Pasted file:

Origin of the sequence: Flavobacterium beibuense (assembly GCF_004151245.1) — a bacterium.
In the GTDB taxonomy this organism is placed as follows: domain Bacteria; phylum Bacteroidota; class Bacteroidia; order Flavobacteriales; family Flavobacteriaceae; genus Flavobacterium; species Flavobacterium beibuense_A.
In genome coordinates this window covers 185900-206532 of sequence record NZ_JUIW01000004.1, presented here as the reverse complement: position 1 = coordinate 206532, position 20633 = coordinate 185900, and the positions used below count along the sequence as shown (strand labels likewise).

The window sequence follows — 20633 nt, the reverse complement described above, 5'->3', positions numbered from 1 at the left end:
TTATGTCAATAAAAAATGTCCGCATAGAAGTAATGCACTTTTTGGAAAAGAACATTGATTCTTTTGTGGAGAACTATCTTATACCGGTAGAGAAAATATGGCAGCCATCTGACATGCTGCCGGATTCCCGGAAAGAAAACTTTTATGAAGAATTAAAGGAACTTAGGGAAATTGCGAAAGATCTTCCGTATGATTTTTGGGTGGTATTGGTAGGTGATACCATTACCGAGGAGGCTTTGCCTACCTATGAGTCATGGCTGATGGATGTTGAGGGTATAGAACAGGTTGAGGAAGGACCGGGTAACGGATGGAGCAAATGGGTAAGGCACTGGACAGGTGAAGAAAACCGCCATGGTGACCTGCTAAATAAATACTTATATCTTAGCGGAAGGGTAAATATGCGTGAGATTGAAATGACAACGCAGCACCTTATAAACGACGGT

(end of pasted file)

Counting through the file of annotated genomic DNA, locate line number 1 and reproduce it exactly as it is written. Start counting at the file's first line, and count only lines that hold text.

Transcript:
Origin of the sequence: Flavobacterium beibuense (assembly GCF_004151245.1) — a bacterium.